Solar pumps -- the way forward
IT is interesting to see farmers living in a village that has no access to electricity come up with an innovative solution to their irrigation woes. With the aid of a local NGO, they formed a cooperative to pay for setting up two solar pumps in Hardevpur village under Kaliganj upazila. The two solar units consist of 80 solar panels generating sufficient electricity to power the pumps, which in turn churn out 1.4million litres of water to irrigate 50 bighas of land every day. The Tk7.5million project is benefitting 100 farmers.
Now it may be argued by some that the solar units installed are a hefty investment and major components will require replacement after a few years of operation. The counter-argument to that scenario is that the average farmer had to foot Tk. 8,000 per bigha of land for irrigation by shallow tubewells using diesel for fuel. Now during the IRRI season, a farmer pays Tk. 1,000 to the local NGO financing the scheme in advance; the next instalment of Tk. 1,000 before harvesting and the rest Tk. 3,000 after the harvest. That still constitutes Tk. 3,000 worth of saving per bigha of land irrigated and the money is paid in instalments.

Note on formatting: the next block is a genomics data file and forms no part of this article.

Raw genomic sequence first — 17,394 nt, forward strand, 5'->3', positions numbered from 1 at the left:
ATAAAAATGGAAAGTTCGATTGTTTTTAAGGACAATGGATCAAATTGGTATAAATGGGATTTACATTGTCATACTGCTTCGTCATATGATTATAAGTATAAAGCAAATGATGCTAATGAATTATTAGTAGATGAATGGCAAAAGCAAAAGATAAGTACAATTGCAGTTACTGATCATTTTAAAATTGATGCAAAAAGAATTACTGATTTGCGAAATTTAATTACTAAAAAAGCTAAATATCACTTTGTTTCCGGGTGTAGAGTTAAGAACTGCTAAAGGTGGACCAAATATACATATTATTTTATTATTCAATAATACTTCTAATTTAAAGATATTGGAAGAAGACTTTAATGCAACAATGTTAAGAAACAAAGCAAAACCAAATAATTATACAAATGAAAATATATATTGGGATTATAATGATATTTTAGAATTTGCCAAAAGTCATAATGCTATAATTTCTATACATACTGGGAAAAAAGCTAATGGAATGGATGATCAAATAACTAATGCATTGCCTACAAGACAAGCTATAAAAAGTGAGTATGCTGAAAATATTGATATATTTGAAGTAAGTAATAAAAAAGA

In off-grid areas where there is no electricity available, solar pumps do make a difference in reducing the cost of paddy produced. With financing institutions like Infrastructure Development Company Limited (IDCOL) tying up with local NGOs and growers, this switch-over can be replicated in other parts of the country. Whilst this will help farmers desist from using up precious ground water it will also ensure food security.